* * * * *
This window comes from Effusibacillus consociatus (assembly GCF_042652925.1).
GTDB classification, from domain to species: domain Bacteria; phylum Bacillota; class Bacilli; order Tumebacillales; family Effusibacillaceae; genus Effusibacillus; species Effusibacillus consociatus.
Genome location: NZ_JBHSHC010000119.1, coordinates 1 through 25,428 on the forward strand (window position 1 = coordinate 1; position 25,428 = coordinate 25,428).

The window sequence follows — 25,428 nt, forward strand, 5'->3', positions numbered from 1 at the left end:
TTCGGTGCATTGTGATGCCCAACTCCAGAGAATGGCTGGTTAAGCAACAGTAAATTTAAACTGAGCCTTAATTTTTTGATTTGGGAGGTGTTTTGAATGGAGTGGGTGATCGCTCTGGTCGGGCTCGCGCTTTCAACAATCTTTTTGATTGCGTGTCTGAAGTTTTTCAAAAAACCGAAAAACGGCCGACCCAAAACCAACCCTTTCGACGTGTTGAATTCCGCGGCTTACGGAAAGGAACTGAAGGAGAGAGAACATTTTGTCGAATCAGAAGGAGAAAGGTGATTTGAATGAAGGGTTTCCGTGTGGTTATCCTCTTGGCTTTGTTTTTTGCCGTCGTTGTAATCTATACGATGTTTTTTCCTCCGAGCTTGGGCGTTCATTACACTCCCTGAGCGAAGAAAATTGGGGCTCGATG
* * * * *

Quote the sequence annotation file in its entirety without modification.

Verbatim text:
This window comes from Effusibacillus consociatus (assembly GCF_042652925.1).
GTDB classification, from domain to species: domain Bacteria; phylum Bacillota; class Bacilli; order Tumebacillales; family Effusibacillaceae; genus Effusibacillus; species Effusibacillus consociatus.
Genome location: NZ_JBHSHC010000119.1, coordinates 1 through 25,428 on the forward strand (window position 1 = coordinate 1; position 25,428 = coordinate 25,428).

The window sequence follows — 25,428 nt, forward strand, 5'->3', positions numbered from 1 at the left end:
TTCGGTGCATTGTGATGCCCAACTCCAGAGAATGGCTGGTTAAGCAACAGTAAATTTAAACTGAGCCTTAATTTTTTGATTTGGGAGGTGTTTTGAATGGAGTGGGTGATCGCTCTGGTCGGGCTCGCGCTTTCAACAATCTTTTTGATTGCGTGTCTGAAGTTTTTCAAAAAACCGAAAAACGGCCGACCCAAAACCAACCCTTTCGACGTGTTGAATTCCGCGGCTTACGGAAAGGAACTGAAGGAGAGAGAACATTTTGTCGAATCAGAAGGAGAAAGGTGATTTGAATGAAGGGTTTCCGTGTGGTTATCCTCTTGGCTTTGTTTTTTGCCGTCGTTGTAATCTATACGATGTTTTTTCCTCCGAGCTTGGGCGTTCATTACACTCCCTGAGCGAAGAAAATTGGGGCTCGATG